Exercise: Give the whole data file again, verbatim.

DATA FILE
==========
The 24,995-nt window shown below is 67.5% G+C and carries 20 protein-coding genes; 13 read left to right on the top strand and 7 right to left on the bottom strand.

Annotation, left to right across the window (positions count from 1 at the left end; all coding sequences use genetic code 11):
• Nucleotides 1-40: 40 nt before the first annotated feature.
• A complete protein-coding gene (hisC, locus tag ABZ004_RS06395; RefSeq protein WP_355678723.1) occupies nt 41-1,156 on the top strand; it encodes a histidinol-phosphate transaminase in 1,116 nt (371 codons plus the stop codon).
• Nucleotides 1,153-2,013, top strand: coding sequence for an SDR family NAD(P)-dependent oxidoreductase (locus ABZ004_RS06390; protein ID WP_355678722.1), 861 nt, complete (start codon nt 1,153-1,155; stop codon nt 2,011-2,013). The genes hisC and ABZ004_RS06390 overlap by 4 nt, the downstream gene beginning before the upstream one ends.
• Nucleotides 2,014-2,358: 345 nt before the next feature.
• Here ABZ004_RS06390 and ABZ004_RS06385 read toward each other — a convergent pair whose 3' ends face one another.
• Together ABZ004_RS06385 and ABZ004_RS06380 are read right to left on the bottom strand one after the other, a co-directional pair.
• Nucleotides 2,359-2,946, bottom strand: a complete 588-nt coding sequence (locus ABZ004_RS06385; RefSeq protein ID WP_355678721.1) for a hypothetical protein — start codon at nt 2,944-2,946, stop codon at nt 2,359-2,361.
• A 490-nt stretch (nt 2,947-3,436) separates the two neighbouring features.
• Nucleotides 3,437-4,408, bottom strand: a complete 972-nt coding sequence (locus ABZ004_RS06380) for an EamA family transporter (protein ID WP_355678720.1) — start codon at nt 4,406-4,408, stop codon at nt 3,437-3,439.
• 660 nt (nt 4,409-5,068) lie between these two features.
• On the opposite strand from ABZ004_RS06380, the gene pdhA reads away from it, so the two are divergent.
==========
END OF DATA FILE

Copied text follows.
The 24,995-nt window shown below is 67.5% G+C and carries 20 protein-coding genes; 13 read left to right on the top strand and 7 right to left on the bottom strand.

Annotation, left to right across the window (positions count from 1 at the left end; all coding sequences use genetic code 11):
• Nucleotides 1-40: 40 nt before the first annotated feature.
• A complete protein-coding gene (hisC, locus tag ABZ004_RS06395; RefSeq protein WP_355678723.1) occupies nt 41-1,156 on the top strand; it encodes a histidinol-phosphate transaminase in 1,116 nt (371 codons plus the stop codon).
• Nucleotides 1,153-2,013, top strand: coding sequence for an SDR family NAD(P)-dependent oxidoreductase (locus ABZ004_RS06390; protein ID WP_355678722.1), 861 nt, complete (start codon nt 1,153-1,155; stop codon nt 2,011-2,013). The genes hisC and ABZ004_RS06390 overlap by 4 nt, the downstream gene beginning before the upstream one ends.
• Nucleotides 2,014-2,358: 345 nt before the next feature.
• Here ABZ004_RS06390 and ABZ004_RS06385 read toward each other — a convergent pair whose 3' ends face one another.
• Together ABZ004_RS06385 and ABZ004_RS06380 are read right to left on the bottom strand one after the other, a co-directional pair.
• Nucleotides 2,359-2,946, bottom strand: a complete 588-nt coding sequence (locus ABZ004_RS06385; RefSeq protein ID WP_355678721.1) for a hypothetical protein — start codon at nt 2,944-2,946, stop codon at nt 2,359-2,361.
• A 490-nt stretch (nt 2,947-3,436) separates the two neighbouring features.
• Nucleotides 3,437-4,408, bottom strand: a complete 972-nt coding sequence (locus ABZ004_RS06380) for an EamA family transporter (protein ID WP_355678720.1) — start codon at nt 4,406-4,408, stop codon at nt 3,437-3,439.
• 660 nt (nt 4,409-5,068) lie between these two features.
• On the opposite strand from ABZ004_RS06380, the gene pdhA reads away from it, so the two are divergent.